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Laura Cooper’s top tips for solo female travel

A female traveler captures the breathtaking view from a rooftop, using her camera.

Guest blog by Laura Cooper at

Canon Camera GIF

There’s nothing like finishing a term of school, or better yet, having vacation time for a break, and setting out on a grand adventure. Whether you’re trying to “find yourself” (does anyone ever really do that?), looking to see the world through a different lens, or just living out a life-long dream to check something off your bucket list, travel is one of the best things you can do as a young woman. But it won’t be possible without packing your smarts with you to stay safe while on the road – or plane, or train. Over at, we came up with 8 tips to pack with you for solo female travel in 2016:

1. Fit into your surroundings

There’s nothing like feeling like the odd one out or feeling uncomfortable safety-wise because you stick out like a sore thumb. If you’re travelling alone (male or female, really), don’t wear something that screams “tourist!,” because you’re really screaming “pick pocket me!” Keep your camera in your purse, and do your research before you go on the customs of the area – if the culture says women wear headpieces or don’t drink in public, look into respecting the country and doing the same. You’ll not only win over the locals for your efforts, but feel safer while blending in.

2. Struggle through the local language

As they say, a smile can go a long way. Really trying to make an effort at the local language can, too. In European countries, a lot of people you’ll meet at restaurants or attractions will say they don’t speak English – even if they do. My favourite line when I was in Prague was “your English is definitely better than my Czech!” When I stumbled around saying “thank you” (“Dĕkuji”) to those I came across, they’d open up and stumble through their not-so-broken English. Making an effort will not only get you smiles, but also help you make friends in your hostel, while eating alone, and probably result in some great insider tips from the locals you come across.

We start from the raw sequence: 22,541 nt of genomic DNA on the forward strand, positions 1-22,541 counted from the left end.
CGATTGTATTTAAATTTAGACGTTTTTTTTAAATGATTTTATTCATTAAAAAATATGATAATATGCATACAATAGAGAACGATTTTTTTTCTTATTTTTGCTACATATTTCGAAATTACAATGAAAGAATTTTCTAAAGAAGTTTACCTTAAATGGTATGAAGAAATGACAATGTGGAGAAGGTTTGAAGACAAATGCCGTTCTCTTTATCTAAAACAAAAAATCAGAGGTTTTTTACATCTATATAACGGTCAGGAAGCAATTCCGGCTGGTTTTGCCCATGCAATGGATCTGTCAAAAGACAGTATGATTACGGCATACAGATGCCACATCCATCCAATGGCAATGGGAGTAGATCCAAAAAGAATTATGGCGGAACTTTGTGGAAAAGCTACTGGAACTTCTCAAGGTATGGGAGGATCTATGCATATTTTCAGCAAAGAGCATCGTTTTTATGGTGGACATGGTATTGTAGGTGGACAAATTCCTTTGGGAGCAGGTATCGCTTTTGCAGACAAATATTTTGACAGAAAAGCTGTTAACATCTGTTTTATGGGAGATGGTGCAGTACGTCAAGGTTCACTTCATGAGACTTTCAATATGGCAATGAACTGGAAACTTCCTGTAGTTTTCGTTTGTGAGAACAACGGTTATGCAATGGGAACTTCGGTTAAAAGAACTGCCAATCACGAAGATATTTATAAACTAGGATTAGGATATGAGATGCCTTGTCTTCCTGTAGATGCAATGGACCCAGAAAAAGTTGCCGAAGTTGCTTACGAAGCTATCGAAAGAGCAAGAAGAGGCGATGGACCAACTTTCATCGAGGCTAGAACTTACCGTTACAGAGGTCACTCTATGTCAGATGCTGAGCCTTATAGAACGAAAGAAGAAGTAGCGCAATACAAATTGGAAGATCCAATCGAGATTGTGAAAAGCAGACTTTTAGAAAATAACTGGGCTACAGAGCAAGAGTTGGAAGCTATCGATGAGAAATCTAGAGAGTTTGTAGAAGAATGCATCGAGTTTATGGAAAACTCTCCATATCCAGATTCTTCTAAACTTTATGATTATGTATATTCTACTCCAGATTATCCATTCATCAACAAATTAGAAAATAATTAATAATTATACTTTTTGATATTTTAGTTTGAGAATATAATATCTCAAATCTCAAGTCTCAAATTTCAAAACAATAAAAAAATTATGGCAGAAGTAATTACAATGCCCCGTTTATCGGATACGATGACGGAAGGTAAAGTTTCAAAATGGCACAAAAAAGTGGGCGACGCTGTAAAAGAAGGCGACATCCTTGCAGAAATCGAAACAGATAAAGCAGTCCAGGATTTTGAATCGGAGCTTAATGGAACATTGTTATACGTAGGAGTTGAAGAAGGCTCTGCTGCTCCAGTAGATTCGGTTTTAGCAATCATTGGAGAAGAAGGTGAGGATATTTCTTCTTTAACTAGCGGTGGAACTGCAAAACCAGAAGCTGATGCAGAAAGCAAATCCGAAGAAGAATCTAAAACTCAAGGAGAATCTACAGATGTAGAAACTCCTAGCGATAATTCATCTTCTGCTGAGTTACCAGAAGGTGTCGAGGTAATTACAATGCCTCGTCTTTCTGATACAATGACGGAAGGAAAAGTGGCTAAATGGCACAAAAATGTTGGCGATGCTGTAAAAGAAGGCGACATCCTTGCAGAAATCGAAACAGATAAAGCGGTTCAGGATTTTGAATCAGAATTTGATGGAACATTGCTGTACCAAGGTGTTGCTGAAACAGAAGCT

3. Introduce yourself to your bus driver

If you’re hopping on the local bus to get from place to place in a new city, introduce yourself to the bus driver as you get on. This can not only make you feel like someone knows you on a crowded bus between a local neighbourhood and a busy shopping centre or popular part of town, but also means you have a smaller chance of missing your stop. Let the bus driver know where you’re going and try and stay near the front of the bus – the bus driver might surprise you by warning you when your stop is coming up. You can never go wrong with trying to add a sense of security when you’re heading somewhere new, can you?

4. It’s okay if you don’t “find yourself”